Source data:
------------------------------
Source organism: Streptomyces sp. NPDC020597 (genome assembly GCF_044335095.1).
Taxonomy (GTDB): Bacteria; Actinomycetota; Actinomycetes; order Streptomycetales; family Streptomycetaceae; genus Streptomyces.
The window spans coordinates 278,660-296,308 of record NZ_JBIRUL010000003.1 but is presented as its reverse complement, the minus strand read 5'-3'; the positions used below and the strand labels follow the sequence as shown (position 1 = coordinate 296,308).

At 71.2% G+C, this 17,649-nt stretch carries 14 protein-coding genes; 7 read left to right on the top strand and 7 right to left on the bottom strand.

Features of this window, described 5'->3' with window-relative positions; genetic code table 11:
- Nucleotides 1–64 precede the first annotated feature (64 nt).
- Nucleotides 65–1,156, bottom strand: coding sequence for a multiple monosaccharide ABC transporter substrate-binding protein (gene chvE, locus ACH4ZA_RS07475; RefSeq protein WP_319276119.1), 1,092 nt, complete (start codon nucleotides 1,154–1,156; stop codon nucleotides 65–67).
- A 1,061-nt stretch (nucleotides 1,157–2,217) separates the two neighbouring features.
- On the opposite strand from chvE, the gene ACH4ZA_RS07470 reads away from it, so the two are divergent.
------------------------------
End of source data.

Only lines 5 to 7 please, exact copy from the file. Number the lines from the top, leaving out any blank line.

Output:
Features of this window, described 5'->3' with window-relative positions; genetic code table 11:
- Nucleotides 1–64 precede the first annotated feature (64 nt).
- Nucleotides 65–1,156, bottom strand: coding sequence for a multiple monosaccharide ABC transporter substrate-binding protein (gene chvE, locus ACH4ZA_RS07475; RefSeq protein WP_319276119.1), 1,092 nt, complete (start codon nucleotides 1,154–1,156; stop codon nucleotides 65–67).